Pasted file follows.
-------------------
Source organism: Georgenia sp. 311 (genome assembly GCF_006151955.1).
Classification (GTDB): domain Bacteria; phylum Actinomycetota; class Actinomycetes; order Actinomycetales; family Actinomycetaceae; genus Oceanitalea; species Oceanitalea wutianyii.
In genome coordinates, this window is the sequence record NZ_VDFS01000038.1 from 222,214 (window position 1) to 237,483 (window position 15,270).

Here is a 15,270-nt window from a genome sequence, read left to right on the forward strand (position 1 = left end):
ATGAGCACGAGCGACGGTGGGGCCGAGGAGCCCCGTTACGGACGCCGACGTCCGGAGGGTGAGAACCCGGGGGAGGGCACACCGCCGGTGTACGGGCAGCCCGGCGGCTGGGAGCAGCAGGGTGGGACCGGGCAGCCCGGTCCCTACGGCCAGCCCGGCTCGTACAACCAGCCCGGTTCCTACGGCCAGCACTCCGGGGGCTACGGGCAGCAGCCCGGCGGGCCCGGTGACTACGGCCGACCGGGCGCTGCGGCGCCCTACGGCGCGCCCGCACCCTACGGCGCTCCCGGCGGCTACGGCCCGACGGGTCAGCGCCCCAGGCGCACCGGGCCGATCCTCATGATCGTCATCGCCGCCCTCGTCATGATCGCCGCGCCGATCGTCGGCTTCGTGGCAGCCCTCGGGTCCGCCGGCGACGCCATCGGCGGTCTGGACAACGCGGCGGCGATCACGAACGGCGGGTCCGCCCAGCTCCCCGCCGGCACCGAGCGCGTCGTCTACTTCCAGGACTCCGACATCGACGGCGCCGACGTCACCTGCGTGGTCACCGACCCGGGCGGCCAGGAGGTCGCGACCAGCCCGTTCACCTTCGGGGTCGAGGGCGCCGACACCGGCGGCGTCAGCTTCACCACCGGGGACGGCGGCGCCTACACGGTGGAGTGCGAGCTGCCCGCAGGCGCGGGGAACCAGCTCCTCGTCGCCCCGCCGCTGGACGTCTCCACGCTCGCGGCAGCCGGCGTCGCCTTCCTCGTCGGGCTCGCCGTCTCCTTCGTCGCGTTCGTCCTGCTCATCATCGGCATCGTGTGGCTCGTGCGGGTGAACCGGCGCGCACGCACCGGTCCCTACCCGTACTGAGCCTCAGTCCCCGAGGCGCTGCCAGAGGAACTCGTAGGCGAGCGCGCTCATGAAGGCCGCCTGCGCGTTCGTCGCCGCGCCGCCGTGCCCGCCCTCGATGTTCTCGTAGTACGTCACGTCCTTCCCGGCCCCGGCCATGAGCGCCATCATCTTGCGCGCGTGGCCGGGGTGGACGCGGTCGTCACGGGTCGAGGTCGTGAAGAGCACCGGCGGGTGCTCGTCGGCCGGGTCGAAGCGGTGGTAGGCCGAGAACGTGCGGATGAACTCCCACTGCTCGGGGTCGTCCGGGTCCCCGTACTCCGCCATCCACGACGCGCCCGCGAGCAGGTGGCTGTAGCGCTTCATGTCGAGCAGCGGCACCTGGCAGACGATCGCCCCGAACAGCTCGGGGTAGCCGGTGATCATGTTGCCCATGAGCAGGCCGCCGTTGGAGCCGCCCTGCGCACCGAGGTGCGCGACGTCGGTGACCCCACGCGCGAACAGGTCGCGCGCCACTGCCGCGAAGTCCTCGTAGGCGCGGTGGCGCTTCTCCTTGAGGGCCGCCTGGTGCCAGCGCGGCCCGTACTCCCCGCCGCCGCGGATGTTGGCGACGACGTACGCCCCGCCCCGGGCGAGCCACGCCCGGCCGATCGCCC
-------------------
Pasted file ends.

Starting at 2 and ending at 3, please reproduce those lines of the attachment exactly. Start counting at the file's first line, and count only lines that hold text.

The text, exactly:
Classification (GTDB): domain Bacteria; phylum Actinomycetota; class Actinomycetes; order Actinomycetales; family Actinomycetaceae; genus Oceanitalea; species Oceanitalea wutianyii.
In genome coordinates, this window is the sequence record NZ_VDFS01000038.1 from 222,214 (window position 1) to 237,483 (window position 15,270).